B. Morales for Rubenstein Law
Of all pedestrian accident victims, kids are the most vulnerable. In the U.S., at least 44 children are hit by a vehicle while walking each day.
The ability to use reason and judgment is a skill that belongs to adults. It's a part of the brain doesn't fully develop until the mid-20s! A young person is "more likely to act impulsively, on instinct, without fully understanding or analyzing the consequences of their actions." In other words, they’ll need you to help them stay safe.
Be sure to lead by example. Your kids notice everything, and their brains store what they observe. As the parent or guardian, learn the best practices for pedestrian safety and follow them for yourself.
Teaching a child according to their age or comprehension level will ensure that the lesson is well-received. Keep in mind, children under 10 still need to be held by the hand when crossing, as they have the impulse to dart off spontaneously.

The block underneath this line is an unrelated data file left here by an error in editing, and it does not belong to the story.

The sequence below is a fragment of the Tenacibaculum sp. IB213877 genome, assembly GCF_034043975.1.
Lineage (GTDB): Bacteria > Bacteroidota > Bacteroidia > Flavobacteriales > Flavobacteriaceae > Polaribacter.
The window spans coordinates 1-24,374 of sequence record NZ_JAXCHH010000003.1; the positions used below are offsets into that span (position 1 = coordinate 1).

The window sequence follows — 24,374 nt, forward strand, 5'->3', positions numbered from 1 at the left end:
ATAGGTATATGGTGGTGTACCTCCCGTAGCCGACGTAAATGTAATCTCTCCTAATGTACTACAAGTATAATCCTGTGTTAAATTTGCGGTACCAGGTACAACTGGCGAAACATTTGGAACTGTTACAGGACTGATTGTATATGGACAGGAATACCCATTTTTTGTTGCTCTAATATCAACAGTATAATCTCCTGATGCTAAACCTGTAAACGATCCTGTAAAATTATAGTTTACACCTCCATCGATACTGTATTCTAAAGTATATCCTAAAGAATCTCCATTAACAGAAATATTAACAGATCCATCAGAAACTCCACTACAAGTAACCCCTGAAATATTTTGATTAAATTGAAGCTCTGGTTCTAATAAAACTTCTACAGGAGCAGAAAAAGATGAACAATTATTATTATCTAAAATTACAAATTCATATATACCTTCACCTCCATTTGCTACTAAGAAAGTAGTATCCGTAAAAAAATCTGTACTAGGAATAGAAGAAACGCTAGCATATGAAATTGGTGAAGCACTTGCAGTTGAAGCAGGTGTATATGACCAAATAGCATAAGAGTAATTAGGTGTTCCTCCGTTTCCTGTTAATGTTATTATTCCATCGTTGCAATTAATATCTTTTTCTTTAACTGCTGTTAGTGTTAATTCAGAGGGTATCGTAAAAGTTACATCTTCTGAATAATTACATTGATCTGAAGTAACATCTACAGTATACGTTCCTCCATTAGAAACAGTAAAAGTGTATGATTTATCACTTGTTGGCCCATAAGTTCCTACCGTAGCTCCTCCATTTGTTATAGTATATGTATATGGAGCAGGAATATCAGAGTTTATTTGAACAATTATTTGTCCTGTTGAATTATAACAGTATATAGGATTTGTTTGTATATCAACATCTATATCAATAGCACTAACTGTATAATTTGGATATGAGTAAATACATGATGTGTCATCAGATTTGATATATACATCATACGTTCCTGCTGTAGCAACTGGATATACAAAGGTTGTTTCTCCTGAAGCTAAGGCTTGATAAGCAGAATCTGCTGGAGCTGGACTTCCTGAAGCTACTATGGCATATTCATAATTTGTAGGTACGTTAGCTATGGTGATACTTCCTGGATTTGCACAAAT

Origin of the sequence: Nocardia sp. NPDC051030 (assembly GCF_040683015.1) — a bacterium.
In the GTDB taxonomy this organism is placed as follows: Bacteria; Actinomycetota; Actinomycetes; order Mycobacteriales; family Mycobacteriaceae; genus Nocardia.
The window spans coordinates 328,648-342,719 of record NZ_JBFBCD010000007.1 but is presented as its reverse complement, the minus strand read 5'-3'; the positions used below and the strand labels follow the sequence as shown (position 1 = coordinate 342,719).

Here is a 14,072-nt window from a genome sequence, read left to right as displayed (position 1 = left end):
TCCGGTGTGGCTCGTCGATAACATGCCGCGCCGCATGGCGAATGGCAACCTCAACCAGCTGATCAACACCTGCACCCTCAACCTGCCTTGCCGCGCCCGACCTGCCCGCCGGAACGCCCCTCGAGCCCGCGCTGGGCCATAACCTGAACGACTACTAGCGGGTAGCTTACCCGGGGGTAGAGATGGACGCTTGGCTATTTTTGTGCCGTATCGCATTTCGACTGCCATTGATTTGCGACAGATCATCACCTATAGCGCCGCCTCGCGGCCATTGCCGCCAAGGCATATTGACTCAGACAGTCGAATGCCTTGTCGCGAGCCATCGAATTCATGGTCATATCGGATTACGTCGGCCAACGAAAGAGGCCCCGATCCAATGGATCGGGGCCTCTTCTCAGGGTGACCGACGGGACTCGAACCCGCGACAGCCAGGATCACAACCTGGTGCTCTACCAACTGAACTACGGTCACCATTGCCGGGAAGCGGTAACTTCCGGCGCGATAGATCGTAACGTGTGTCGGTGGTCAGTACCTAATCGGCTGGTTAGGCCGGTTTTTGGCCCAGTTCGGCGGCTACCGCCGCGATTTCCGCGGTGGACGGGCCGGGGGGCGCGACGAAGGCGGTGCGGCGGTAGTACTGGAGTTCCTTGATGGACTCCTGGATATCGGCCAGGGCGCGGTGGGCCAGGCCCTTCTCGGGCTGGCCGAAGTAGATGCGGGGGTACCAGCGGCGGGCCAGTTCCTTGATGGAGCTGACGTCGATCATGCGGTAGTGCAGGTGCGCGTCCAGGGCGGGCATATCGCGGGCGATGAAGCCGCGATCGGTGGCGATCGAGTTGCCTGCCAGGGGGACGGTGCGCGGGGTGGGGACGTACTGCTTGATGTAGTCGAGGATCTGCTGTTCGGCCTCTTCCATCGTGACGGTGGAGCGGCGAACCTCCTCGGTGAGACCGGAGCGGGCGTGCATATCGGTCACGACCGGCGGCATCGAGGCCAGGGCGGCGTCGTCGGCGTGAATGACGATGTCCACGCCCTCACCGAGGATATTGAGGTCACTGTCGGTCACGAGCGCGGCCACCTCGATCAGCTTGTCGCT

Remind middle school and high school students to put their phones away and take off headphones when traveling. One in five high school students and one in eight middle school students cross the street distracted. Girls are 1.2 times more likely than boys to walk distracted. It's important to explain that just like driving there are very real risks if you are paying attention to your phone instead of your surroundings when walking.
Below are videos on pedestrian safety tips to watch and discuss with your children.
Tips for Parents:
Videos for young children:
Videos for grade-school children:
- What is a pedestrian?
- What happens when someone runs into the street without being careful?
- What is the best place to cross the street? What does this area look like?
- When is it OK to cross the street?
- Why is it important to always look left, right left when crossing?
- Why do you have to signal a driver before crossing?
- What do I need to remember when walking through a parking lot?
- Why is it a bad idea to be on your phone or use headphones when walking around?